The nation’s oldest continuously published college weekly
The Bowdoin Orient is a student-run weekly publication dedicated to providing news and information relevant to the College community. Editorially independent of the College and its administrators, the Orient pursues such content freely and thoroughly, following professional journalistic standards in writing and reporting. The Orient is committed to serving as an open forum for thoughtful and diverse discussion and debate on issues of interest to the College community.
The paper has an on-campus distribution of over 1,500, and is mailed off-campus to several hundred subscribers. It is distributed free-of-charge at various locations on campus, including the student union, several classroom buildings, the admissions office, the dining halls, and the libraries. Published on Fridays, 24 times a year, the Orient is read by students and their families, faculty, staff, alumni, off-campus subscribers, prospective students, and campus visitors.
The Bowdoin Orient was established in 1871 as Bowdoin College’s newspaper and literary magazine. Originally issued bi-weekly, it has been a weekly since April, 1899. It is considered to be the oldest continuously-published college weekly in the U.S., which means that it has been in publication every academic year that Bowdoin has been in session since it began publishing weekly (while other college weeklies stopped printing during certain war years).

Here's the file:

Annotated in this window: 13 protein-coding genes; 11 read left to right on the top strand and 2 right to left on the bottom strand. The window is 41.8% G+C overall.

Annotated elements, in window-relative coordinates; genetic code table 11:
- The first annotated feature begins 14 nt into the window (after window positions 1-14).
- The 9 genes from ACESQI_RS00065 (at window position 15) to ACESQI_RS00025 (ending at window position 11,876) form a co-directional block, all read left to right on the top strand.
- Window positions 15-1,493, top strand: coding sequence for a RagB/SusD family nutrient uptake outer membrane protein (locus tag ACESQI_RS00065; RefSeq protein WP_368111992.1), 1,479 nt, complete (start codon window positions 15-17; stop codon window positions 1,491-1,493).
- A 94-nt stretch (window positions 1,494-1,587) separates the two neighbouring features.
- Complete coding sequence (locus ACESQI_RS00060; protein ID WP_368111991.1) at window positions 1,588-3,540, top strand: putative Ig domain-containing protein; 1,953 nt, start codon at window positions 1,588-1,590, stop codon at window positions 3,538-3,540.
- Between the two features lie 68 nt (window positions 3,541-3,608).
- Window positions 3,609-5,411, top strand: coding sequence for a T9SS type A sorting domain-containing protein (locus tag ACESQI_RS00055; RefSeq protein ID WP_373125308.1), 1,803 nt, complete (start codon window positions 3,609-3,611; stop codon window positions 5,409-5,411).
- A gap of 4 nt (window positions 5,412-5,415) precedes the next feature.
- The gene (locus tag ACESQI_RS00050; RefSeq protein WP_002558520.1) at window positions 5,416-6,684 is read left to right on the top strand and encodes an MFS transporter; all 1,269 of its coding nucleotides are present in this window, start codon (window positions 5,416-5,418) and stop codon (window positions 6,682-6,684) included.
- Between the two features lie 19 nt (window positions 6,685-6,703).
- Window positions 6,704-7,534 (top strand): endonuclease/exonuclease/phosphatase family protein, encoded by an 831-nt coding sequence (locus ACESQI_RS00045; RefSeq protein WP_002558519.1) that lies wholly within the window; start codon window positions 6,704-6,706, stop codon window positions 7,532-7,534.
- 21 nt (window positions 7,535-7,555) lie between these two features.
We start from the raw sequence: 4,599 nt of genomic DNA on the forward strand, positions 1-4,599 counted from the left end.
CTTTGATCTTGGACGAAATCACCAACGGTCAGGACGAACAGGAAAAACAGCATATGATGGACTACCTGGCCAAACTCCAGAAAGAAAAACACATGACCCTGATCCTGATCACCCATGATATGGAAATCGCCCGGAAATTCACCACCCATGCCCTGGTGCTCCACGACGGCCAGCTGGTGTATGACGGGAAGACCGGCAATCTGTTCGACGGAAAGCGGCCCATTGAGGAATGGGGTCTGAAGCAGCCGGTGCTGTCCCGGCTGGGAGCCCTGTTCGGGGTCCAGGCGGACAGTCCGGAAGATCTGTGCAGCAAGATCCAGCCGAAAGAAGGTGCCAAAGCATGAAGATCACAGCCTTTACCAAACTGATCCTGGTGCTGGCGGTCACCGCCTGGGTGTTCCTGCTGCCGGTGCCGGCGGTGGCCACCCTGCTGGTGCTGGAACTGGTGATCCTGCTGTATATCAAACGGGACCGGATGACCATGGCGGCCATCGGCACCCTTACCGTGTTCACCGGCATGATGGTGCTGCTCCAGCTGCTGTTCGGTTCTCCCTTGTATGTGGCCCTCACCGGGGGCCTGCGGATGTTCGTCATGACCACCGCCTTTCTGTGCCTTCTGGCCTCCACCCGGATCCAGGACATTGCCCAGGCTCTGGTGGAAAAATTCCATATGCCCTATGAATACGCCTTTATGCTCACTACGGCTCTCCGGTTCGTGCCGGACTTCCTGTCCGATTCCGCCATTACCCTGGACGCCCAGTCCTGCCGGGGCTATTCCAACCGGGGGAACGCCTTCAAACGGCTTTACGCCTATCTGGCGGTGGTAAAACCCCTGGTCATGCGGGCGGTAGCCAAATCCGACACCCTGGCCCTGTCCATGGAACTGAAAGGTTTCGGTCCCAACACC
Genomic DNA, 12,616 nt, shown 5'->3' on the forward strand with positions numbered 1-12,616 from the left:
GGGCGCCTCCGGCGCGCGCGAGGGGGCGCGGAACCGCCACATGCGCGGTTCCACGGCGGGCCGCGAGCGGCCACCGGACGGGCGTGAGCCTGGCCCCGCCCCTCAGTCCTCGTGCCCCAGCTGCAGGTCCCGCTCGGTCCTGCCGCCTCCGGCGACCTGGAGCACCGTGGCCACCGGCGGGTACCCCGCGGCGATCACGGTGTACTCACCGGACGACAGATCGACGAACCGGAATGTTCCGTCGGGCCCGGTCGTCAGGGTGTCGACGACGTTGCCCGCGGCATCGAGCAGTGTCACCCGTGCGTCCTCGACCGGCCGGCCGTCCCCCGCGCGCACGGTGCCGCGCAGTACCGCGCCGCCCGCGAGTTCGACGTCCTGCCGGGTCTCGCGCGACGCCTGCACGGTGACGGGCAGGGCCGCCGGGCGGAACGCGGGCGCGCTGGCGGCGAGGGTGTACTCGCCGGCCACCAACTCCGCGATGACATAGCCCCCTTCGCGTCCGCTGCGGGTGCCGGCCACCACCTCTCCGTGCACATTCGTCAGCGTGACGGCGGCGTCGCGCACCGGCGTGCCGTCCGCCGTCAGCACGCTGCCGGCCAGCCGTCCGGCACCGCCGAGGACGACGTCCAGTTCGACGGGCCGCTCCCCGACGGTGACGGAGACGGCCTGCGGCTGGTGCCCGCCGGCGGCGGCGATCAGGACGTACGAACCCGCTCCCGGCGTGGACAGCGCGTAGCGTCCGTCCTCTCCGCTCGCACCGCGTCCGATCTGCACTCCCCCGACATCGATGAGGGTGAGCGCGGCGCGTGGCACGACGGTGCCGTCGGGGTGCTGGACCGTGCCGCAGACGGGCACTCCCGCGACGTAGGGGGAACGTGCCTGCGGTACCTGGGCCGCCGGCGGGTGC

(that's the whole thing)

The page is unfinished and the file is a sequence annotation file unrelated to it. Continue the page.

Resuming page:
In the beginning, the Orient was laid out in a smaller magazine format, and included literary material such as poems and fiction alongside its news. In 1897, the literary society formed its own publication, The Quill, and the Orient has since primarily focused on reporting news. In 1921, the Orient moved from the magazine format to a larger broadsheet layout and has changed between broadsheet and tabloid sizes frequently.
In 1912, The Bowdoin Publishing Company was established as the formal publisher of the Orient, and remained independent of the College for many years while using college facilities and working with faculty-member advisers. The Bowdoin Publishing Company was a legal, non-profit corporation in the State of Maine for many years (at least from 1968 to 1989), though it was most likely an independent corporation since its inception. The Orient was printed with the presses of the Brunswick Times Record for many years but is now printed at Alliance Press in Brunswick.
The Orient House has its own archives, with issues dating back to 1873, but it is missing several periods of time. The Hawthorne-Longfellow Library has a nearly complete archive of past Orient issues, both in print and on microform. Almost all print issues from 1871 to the present are available in Special Collections and Archives. Bound copies from 1871 to 1921 can be found in the periodicals section of the library. Searchable digital copies of the Orient are available via Internetarchive.org here through 2010. A recent PDF archive is available on the Orient’s Scribd page.
The Orient website went online around 2000. It was redesigned in 2001, 2004 (becoming database-driven), 2009 (with a visual overhaul), 2012 (rewritten from scratch), and 2017 (using WordPress). The most recent version is a responsive design intended to work across all devices, including phones and tablets.
In October 2009, the Orient began tweeting. In September 2010, the Orient Express companion Tumblr launched to provide content beyond the scope, reach, and technical capabilities of the printed Friday paper. It was retired in the fall of 2013.
The Orient website is now maintained by the Orient Web team, a dedicated group of current students. For web-specific questions, or to get involved, email Steven Xu ’22.